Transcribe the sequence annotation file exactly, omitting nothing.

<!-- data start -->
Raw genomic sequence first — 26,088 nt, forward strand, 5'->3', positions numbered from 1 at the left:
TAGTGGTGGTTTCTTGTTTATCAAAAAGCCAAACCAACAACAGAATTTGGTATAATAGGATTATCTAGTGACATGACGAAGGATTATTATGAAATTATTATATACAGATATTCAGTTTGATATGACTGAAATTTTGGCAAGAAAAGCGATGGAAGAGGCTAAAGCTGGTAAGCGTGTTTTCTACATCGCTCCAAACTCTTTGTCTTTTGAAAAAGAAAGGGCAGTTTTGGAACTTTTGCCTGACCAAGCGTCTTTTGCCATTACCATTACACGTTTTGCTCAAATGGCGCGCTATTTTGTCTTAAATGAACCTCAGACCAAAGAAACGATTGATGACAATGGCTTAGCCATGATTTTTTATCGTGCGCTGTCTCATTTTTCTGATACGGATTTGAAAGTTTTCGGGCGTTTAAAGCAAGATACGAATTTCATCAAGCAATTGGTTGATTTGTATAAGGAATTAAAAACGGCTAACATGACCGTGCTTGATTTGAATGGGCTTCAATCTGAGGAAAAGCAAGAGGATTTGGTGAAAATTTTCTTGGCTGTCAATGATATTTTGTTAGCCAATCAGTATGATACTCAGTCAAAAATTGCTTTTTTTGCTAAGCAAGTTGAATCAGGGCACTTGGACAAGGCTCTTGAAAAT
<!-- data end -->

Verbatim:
Raw genomic sequence first — 26,088 nt, forward strand, 5'->3', positions numbered from 1 at the left:
TAGTGGTGGTTTCTTGTTTATCAAAAAGCCAAACCAACAACAGAATTTGGTATAATAGGATTATCTAGTGACATGACGAAGGATTATTATGAAATTATTATATACAGATATTCAGTTTGATATGACTGAAATTTTGGCAAGAAAAGCGATGGAAGAGGCTAAAGCTGGTAAGCGTGTTTTCTACATCGCTCCAAACTCTTTGTCTTTTGAAAAAGAAAGGGCAGTTTTGGAACTTTTGCCTGACCAAGCGTCTTTTGCCATTACCATTACACGTTTTGCTCAAATGGCGCGCTATTTTGTCTTAAATGAACCTCAGACCAAAGAAACGATTGATGACAATGGCTTAGCCATGATTTTTTATCGTGCGCTGTCTCATTTTTCTGATACGGATTTGAAAGTTTTCGGGCGTTTAAAGCAAGATACGAATTTCATCAAGCAATTGGTTGATTTGTATAAGGAATTAAAAACGGCTAACATGACCGTGCTTGATTTGAATGGGCTTCAATCTGAGGAAAAGCAAGAGGATTTGGTGAAAATTTTCTTGGCTGTCAATGATATTTTGTTAGCCAATCAGTATGATACTCAGTCAAAAATTGCTTTTTTTGCTAAGCAAGTTGAATCAGGGCACTTGGACAAGGCTCTTGAAAAT